The problem, Wills said, is that the acreage falls both under the zoning control of North High Shoals and of Oconee County.

“Whether we're building a lake. Whether we're doing a couple lots. Whether we're building a cattle barn, right now we're playing on both sides of the fence, and we need to fall under one zoning ordinance.”

“So we talked to the city about the possibility of what a residential, a small residential development, would look like,” he said. “In the process we got made aware of the new legislation that's come out on deannexation. With 70 percent of the land being in the county and 30 percent being in the city, being in the county makes a whole lot more sense.”

“Today we don't have a specific plan on what we're going to do,” he said. ‘But we know whether we're farming, whether we're doing large lots, whether we're building the lake, we've got to be under one jurisdiction, and our preference is to be within the county.”

The Townley land within North High Shoals currently is zoned A-1 (Agricultural District), and this would have to be rezoned by the Town to A-2 (Agricultural Residential District), with a minimum lot size of five acres, for a Town subdivision.

Daniell said at the beginning of the hearing that, were the land to be returned to the county, a five-acre subdivision could be built without a rezone, but a four-acre subdivision would require a rezone and “lot sizes of less than four acres is not consistent with the Comprehensive Plan adopted by the Board of Commissioners.”

Submitted Narrative

Carter Engineering submitted to the Oconee County Planning and Code Enforcement Department a narrative, dated Oct. 12, 2023, for what it called Apalachee Estates, a 32-lot subdivision with minimum lot size of five acres.

Map From Narrative For Proposed Subdivision

Since some of the acreage falls outside the current boundaries of North High Shoals, “The intent of the applicant is to annex the county property into the Town of North High Shoals,” the narrative states.

The development is to be accessed from Jefferson Road, according to the narrative.

Water is to be provided by Oconee County Water Resources Department. Sewerage treatment will be via onsite septic systems.

“The petitioners plan to complete the zoning efforts for the subject property by January of 2024,” the narrative states. “Once plans are approved and permits issued, construction efforts will begin on the site grading and infrastructure as needed. All lots are scheduled to be completed by January of 2025.”

Size of the homes will be 2,500 square feet and up, according to the narrative.

Carter Engineering submitted the narrative to the Oconee County Planning and Code Enforcement Department because the county staff, under agreement with North High Shoals, handles the initial review of zoning requests in North High Shoals.

After staff review, the zoning request would go before the Oconee County Planning Commission, which has a representative of North High Shoals, and then back to the Mayor and Council of North High Shoals for a final decision on the zoning request.

Townley’s rezone request for Apalachee Estates was scheduled for the November Planning Commission meeting, according to Ethan Perry, Planner with the county.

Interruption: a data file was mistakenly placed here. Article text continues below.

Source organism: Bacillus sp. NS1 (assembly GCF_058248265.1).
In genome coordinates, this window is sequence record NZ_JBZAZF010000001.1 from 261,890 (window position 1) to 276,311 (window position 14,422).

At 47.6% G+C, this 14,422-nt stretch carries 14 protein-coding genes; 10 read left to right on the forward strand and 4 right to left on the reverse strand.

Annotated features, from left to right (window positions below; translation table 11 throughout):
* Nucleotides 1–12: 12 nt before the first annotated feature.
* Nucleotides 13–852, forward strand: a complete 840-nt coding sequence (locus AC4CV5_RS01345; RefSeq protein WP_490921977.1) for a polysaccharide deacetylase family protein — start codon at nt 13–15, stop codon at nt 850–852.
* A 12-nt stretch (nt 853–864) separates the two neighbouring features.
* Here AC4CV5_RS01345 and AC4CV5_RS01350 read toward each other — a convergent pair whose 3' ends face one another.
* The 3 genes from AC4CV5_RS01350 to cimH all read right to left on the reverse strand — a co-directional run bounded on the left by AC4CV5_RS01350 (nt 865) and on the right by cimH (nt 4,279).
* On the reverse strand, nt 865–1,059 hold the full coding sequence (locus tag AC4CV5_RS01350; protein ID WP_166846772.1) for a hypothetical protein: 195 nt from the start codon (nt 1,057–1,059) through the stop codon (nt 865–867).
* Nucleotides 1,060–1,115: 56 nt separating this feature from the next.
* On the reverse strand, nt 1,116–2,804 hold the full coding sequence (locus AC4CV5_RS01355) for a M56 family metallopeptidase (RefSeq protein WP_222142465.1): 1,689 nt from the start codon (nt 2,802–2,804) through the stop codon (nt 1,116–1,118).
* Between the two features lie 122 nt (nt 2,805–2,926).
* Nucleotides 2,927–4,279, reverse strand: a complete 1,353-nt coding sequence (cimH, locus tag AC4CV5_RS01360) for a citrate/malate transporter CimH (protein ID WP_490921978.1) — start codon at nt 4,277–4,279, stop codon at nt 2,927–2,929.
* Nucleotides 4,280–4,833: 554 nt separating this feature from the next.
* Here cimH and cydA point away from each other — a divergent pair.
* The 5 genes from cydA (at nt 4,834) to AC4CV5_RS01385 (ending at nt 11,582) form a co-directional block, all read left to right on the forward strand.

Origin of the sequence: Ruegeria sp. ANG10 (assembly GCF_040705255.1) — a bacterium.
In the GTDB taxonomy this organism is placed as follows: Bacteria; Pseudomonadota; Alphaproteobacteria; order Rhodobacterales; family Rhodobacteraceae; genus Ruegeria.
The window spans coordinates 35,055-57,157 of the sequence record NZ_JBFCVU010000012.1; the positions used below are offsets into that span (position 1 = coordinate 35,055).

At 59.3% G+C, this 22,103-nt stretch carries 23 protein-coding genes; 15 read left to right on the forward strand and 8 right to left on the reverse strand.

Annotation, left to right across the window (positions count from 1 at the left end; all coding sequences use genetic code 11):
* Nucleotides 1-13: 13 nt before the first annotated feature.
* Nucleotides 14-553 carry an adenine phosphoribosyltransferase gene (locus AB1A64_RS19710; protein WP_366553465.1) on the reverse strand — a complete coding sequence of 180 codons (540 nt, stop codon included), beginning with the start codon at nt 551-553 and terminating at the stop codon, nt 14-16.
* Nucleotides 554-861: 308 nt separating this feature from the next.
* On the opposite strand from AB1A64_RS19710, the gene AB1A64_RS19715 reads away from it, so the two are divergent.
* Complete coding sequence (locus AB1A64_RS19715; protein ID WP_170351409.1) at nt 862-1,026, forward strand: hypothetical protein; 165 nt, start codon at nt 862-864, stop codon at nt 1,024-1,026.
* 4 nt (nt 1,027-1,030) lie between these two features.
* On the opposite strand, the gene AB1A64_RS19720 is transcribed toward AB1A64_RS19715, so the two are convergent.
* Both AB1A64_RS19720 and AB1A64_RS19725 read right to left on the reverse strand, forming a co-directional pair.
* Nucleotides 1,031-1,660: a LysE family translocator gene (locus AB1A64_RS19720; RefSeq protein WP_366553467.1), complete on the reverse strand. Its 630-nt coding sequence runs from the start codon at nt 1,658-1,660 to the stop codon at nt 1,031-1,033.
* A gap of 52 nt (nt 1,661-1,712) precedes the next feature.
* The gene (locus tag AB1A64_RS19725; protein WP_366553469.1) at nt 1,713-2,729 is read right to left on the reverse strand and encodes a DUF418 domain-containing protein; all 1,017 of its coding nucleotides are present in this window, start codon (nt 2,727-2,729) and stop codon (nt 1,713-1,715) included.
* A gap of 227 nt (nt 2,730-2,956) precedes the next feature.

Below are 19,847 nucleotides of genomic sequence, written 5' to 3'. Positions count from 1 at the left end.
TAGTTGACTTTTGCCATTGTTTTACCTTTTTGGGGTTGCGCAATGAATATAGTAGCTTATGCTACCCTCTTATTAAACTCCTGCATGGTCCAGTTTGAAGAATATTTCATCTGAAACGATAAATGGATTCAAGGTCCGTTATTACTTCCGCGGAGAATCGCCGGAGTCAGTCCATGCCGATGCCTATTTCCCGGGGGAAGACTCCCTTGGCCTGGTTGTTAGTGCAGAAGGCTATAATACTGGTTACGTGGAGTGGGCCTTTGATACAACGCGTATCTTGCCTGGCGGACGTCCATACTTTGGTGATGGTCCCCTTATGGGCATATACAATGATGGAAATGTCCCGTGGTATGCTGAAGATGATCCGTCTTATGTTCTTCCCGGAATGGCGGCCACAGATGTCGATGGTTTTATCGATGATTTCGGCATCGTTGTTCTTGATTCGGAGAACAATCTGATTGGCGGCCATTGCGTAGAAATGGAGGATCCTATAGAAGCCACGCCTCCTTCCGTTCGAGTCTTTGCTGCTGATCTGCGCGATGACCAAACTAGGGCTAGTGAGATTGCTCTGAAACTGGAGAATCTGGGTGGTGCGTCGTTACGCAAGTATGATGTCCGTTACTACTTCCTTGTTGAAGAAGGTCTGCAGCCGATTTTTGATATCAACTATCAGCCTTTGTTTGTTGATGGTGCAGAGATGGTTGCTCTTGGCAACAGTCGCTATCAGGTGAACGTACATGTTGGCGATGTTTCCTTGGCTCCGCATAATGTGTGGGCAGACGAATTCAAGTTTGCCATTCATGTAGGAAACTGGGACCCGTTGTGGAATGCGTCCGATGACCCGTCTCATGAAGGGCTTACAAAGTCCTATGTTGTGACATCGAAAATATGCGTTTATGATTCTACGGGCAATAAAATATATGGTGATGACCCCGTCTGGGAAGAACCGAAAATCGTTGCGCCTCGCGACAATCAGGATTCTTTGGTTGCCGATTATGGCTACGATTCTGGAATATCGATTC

The request “was withdrawn prior to the meeting, and a staff report was never completed for this case,” Perry said in an email message on Thursday.

Incoming Mayor Speaks

The first of those who spoke in opposition to the deannexation request before the county, following the comments of Wills, was Steven Goad, the incoming mayor and former representative of North High Shoals on the Oconee County Planning Commission.


“High Shoals has been on record since 1794 as a community and since 1928 as a municipality,” he said. “It’s a very tight knit community.”

“I’ve heard from neighbors and friends that there’s great opposition to this,” he said. “I’ve taken a lot of phone calls the last several weeks...and what I do not hear is anybody in favor of deannexation.”

“I do not hear anybody say we can’t win this,” he said. “I don’t hear anybody say this might be a good idea. None of that comes about. It’s complete opposition from everybody I hear from.”

None of those who followed Goad to the podium contradicted that conclusion.

Chris Bell said “I can appreciate that they bought the land perhaps with plans for raising hay, etc, and now it looks like it might make more sense for them to raise houses instead.” But that means more traffic, he said.

Christopher Calloway said “I'd like to make a point that this particular parcel in question was never forcefully annexed into High Shoals. Historically it has been inside of the city limits.”

“A case like this,” he said, “you're pulling on a thread of the fabric of the Town, and if this deannexation is passed then what's to stop other deannixations inside of High Shoals or other municipalities in the county or in the state for that matter.”

Other Comments

Incoming Council Member Fred Johnson, who, along with Goad, will be sworn in at the regular North High Shoals Council meeting on Jan. 15, said that, prior to the meeting on Tuesday, he had “not heard any mention of the cattle being put on that land.”

“This came to the attention of the town when a plan for a subdivision with lots and a road was presented to the city,” he said. “Not with a discussion of, hey we need a throughway to get to hayfields.”

Vita Beall said “I don’t have any problem with cows being out there. The traffic on Jefferson Road is unreal. It would be a nightmare to have 32 more houses.”

Almost all of those who followed assumed that a subdivision was going to built and voiced opposition based on traffic concerns.